“The main thing I’m pissed off about right now is that they pulled all the ads, which mean we’re taking a revenue hit.”
–Michael Arrington, Microsoft-paid cheerleader in disguise
Large companies continue to thrive in ignorance and seemingly innocent and independent voices on the Web do not always tell the truth. Clarification is probably needed about a character which was originally known as "eet", but has morphed endlessly over the past several months only to be unmasked again and again. As long as IP addresses can be changed, not even a sign-in (account) can prevent or reduce such bad behaviour.
“As long as IP addresses can be changed, not even a sign-in (account) can prevent or reduce such bad behaviour.”In the past few weeks there was even an observed pattern where a nym-shifting troll changes names and immediately uses proxies to then ‘defend’ those other names. It’s a sock-puppet technique and it’s something that readers are not able to see because additional bits of information about comments are not visible to them. When someone uses fake E-mail addresses with fake domains (like an incorrect domain of an Australian university while posting from Germany using the same ISP as ‘another’ Internet troll called “eet”), then it seems rather clear what is happening, but it’s only the tip of the iceberg. Some readers demand evidence, having not followed the saga from the early days or seen all the details. What can a person do?
For those who are interested in specifics or have followed the recent incidents, here is the gist of it all. The name “stevetheFLY” emerged immediately after the “cuss” name was caught for very definitely being “eet”. All names come from or share the same ISP and use the same pattern of insults, which were seen in hundreds of comments already. If readers, who are often attacked by this person too, wish to see evidence, it will gladly be provided. But false accusations against that who is attacked rather than the attacker seem a tad over the line and premature.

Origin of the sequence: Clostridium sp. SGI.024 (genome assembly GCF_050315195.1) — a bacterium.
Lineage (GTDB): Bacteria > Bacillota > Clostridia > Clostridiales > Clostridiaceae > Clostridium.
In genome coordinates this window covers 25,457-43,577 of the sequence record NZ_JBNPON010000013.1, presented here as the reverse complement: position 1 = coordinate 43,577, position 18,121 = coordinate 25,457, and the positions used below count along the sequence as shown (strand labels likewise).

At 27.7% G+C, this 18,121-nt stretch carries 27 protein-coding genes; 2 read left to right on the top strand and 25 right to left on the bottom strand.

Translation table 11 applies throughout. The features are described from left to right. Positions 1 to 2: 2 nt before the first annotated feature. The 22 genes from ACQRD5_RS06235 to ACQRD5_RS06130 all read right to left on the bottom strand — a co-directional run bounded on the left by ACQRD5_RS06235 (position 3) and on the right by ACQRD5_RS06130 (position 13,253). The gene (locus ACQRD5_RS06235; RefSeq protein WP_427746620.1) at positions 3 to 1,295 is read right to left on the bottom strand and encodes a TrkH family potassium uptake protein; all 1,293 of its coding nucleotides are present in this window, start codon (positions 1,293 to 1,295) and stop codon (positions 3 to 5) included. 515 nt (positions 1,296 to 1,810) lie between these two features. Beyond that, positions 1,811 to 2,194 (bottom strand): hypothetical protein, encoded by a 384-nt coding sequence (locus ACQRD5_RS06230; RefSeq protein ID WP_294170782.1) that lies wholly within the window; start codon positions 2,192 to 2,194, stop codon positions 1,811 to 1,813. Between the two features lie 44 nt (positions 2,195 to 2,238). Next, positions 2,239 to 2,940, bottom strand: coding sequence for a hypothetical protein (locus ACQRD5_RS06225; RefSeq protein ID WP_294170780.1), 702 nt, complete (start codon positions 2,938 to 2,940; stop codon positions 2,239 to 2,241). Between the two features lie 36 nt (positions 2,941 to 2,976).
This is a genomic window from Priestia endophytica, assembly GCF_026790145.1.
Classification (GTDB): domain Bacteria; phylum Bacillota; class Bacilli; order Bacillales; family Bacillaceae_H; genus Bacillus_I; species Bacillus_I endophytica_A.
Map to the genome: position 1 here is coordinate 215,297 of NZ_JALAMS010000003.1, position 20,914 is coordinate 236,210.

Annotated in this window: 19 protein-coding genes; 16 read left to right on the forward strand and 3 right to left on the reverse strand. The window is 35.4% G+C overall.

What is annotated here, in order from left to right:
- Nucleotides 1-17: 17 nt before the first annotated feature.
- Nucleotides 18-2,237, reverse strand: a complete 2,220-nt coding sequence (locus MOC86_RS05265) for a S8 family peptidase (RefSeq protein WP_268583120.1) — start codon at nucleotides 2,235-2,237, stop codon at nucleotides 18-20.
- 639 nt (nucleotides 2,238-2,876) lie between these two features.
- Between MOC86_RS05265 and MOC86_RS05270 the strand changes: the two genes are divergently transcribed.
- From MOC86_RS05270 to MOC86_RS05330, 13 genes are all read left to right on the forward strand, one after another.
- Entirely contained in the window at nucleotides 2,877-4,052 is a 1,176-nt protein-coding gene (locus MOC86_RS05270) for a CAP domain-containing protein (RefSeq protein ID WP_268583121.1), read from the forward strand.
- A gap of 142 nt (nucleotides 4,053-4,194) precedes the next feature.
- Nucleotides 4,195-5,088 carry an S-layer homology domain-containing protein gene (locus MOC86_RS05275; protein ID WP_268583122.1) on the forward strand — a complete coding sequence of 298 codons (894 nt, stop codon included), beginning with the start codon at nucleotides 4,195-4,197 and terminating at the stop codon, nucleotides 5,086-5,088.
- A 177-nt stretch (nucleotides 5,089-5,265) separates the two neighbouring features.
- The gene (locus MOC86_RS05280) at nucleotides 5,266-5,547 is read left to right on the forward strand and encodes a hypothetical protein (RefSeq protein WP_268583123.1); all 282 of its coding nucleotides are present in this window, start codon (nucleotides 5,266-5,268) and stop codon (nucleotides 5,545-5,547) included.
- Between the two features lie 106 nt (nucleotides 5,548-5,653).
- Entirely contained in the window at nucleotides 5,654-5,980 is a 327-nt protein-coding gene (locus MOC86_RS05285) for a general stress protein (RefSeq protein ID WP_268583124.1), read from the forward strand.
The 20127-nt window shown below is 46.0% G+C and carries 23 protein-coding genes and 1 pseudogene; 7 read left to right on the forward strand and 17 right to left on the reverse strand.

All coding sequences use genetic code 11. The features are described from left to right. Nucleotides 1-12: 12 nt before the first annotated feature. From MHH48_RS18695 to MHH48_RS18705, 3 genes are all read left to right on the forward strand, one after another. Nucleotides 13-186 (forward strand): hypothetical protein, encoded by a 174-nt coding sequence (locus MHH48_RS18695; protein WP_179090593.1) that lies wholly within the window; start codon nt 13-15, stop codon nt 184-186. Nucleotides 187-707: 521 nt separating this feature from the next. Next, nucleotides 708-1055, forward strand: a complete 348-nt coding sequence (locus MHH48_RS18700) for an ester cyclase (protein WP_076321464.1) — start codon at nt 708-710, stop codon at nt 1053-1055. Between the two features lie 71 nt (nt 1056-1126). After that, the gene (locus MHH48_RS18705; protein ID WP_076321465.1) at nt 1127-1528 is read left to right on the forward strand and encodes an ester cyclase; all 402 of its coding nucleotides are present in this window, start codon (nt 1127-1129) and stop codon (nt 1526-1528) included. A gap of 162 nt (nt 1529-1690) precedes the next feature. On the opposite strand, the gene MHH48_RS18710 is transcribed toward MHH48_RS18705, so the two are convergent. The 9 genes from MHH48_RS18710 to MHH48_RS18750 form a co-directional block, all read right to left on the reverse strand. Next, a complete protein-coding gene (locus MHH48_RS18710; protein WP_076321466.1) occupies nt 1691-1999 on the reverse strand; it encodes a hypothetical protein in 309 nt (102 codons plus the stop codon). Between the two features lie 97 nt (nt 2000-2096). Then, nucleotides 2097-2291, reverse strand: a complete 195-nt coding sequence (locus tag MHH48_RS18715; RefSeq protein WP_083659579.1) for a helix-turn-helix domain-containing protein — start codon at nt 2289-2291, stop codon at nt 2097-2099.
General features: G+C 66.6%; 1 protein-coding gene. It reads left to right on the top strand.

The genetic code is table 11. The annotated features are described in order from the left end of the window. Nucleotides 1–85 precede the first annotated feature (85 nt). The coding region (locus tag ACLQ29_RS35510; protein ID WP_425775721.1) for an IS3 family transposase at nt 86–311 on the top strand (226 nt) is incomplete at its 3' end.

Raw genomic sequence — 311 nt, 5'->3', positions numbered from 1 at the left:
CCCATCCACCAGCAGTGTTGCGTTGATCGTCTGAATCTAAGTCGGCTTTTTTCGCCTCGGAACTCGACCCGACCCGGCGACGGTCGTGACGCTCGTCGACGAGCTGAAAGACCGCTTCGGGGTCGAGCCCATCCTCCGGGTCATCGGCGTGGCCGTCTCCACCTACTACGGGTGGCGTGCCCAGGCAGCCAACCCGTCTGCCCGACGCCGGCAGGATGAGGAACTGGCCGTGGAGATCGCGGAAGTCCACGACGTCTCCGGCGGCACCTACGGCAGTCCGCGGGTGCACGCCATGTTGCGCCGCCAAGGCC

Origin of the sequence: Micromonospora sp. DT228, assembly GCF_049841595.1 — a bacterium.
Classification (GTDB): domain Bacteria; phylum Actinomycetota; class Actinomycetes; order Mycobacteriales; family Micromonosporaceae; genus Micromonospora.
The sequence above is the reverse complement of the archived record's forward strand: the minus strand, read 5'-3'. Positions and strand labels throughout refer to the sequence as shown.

It’s always interesting to go back and find roots of bad behaviour. Watch this one for example:
As their business practices come under fire on several fronts, we can expect to see the Microsoft PR machine do whatever it can in an effort sway public opinion. One of the tactics we’re likely to see more of is what I call the “pseudo-grass roots” campaign, in which Microsoft instructs companies they have some degree of control over to act as shills on their behalf (not at all unlike the phoney “write-in” campaign uncovered by the Los Angeles Times a few months ago).
The point of this type of campaign is to try to create the perception of wide support for the Microsoft way of conducting business. But make no mistake — their message comes straight from Redmond.
There’s nothing “grass roots” about this group — the companies are either partly owned by Microsoft (Vanstar Corp) or highly dependent on them in some way.
Lots of the same type of stuff was found in OOXML [1, 2], with a well-proven record of AstroTurfing and what was referred to in the press as “pseudo-grassroots” (even in 2006). Speaking of such deception, it reaches the press as well.
Microsoft’s simultaneous press release trumpets, “the [European] Commission’s … decision … upholds Microsoft’s right to receive royalty payments from SCO if software code developed by Microsoft is used in SCO’s Unix products,” and insists, rather oddly, that the old Unix code SCO went to such lengths to be free of, “continues to play an important role in SCO’s OpenServer Unix product.” How could this be, in the face of the fact that SCO expressed such blessed relief at the ability to finally consign this code to the bit bucket?
At no point within this press release does Microsoft directly acknowledge the European Commission’s ruling against them. Instead, they attempt to cloud the issue, stating that “the European Commission rejected SCO’s request for further action and approved our request to close the file on this case,” though it is never clear what further action SCO had requested. We also learn of Microsoft’s 1988 award from UnixWorld Magazine, a highly relevant tidbit.